Some anti-phishing operating systems are likely to miss on real attacks but alert on activity that is completely benign. The right anti-phishing software will intercept emails and scan them for any potentially harmful material before passing them on to inboxes. It can also prevent unauthorized spoofing by adding extra layers of protection to a user's signature so cybercriminals cannot imitate the domain name. Additionally, anti-phishing software is able to block malicious URLs in real time by analyzing and blocking before they reach the user. (Also read: How to Keep from Getting Phished.)
3. Browser Security Solutions
Ultimate protection from phishing and other social engineering attacks comes from securing the browser in its entirety. Proper solutions prevent attacks before it’s too late and protect against all attacks, not just phishing. Robust browser security solutions should analyze runtime telemetry while being completely independent and not relying on other third-party feeds to enforce compliance.
Browser security solutions need to have the ability to prevent all browser attacks, including exploitation, social engineering attacks and web application vulnerabilities. They must also be able to prevent policy infringements performed by users. Because an enterprise’s level of security is defined by the weakest spot in its multi-layer defense, the browser must be the strongest point in the organizational supply chain. (Also read: Insider Threat Awareness: Avoiding Internal Security Breaches.)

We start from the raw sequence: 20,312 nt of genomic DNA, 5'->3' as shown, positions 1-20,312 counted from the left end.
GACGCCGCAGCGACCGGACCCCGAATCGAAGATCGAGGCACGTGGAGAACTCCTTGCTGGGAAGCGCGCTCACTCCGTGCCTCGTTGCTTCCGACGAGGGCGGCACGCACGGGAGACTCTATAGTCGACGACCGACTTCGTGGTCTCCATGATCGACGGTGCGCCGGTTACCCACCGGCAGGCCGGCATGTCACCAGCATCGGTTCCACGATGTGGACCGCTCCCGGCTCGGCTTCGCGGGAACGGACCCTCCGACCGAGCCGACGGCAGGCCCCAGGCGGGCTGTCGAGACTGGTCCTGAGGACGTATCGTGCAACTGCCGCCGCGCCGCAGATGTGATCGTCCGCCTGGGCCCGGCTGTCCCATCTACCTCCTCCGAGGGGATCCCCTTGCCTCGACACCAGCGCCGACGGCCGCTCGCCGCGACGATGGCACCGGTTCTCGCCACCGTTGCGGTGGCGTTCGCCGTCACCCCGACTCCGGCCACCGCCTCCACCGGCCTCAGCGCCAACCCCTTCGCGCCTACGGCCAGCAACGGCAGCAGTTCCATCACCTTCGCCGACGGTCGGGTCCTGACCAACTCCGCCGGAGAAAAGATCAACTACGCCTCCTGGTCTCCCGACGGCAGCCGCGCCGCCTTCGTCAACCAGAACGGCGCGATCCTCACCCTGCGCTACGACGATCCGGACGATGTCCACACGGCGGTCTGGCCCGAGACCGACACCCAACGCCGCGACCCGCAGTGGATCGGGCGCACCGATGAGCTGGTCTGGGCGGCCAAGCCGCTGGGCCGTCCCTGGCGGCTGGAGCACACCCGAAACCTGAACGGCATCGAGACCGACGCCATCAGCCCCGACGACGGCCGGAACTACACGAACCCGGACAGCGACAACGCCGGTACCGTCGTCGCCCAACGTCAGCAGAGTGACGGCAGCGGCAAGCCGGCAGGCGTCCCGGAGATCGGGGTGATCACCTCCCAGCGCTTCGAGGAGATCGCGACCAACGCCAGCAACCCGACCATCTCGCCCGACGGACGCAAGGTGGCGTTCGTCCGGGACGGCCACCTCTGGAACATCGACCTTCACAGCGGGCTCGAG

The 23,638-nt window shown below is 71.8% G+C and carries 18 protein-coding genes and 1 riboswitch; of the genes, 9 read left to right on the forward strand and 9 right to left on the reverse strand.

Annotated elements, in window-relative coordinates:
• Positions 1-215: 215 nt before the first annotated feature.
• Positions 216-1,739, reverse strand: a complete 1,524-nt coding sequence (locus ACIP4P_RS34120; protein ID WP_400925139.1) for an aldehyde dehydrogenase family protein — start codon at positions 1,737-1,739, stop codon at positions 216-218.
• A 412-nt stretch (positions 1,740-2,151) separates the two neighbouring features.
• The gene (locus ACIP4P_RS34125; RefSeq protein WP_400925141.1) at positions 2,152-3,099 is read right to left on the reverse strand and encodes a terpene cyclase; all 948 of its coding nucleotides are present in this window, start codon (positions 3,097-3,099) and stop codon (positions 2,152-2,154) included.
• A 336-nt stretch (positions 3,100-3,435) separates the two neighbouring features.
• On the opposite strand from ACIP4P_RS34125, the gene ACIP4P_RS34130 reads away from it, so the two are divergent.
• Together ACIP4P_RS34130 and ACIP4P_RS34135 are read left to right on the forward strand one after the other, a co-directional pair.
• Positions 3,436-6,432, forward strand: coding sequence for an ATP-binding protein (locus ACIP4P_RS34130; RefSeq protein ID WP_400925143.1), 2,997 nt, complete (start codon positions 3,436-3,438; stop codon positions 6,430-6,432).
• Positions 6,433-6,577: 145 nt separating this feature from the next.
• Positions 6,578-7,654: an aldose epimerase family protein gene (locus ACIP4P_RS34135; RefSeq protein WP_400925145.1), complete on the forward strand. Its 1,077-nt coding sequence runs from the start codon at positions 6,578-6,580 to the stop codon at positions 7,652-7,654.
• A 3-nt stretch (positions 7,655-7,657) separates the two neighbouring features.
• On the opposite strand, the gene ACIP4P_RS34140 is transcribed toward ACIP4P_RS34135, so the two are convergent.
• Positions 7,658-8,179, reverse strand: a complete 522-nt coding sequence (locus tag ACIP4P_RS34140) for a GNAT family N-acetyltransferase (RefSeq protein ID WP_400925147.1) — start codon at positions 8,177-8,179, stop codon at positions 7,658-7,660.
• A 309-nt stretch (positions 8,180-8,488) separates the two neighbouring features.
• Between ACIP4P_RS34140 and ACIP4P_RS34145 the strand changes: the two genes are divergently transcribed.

Unfortunately, phishing and other social engineering attacks are increasing at an alarming rate: The volume of phishing sites has already increased by 4.4% in the first few months of 2022. There were 1,025,968 phishing attacks, making Q1 of 2022 the worst quarter for phishing observed to date. Phishing can be an easy “in” for cybercriminals to deploy malware, ransomware or other forms of malicious code and take down an organization quickly.
To prevent these attacks and ensure business operations remain consistent while valuable data is protected, social engineering and prevention must be top-of-mind. Educating employees on phishing signs, prevention and response tips, as well as stressing the importance of phishing knowledge, are crucial first steps in securing an organization. Additionally, implementing anti-phishing software and all-encompassing browser security solutions that detect threats in real time and prevent sensitive data leakage and user credential theft should be a top priority for enterprises. By identifying actions that can only be pinpointed from within the browser, these robust solutions will ensure organizations’ safety from targeted social engineering attacks.
There is no tool or deep level of education that can fully prevent a user from clicking a malicious link as a result of human error. That said, with the right understanding of social engineering attacks and acknowledging that true protection from web attacks comes from securing the browser, users can be more secure from phishing consequences. (Also read: How to Protect Critical Infrastructure From Cyber Attack.)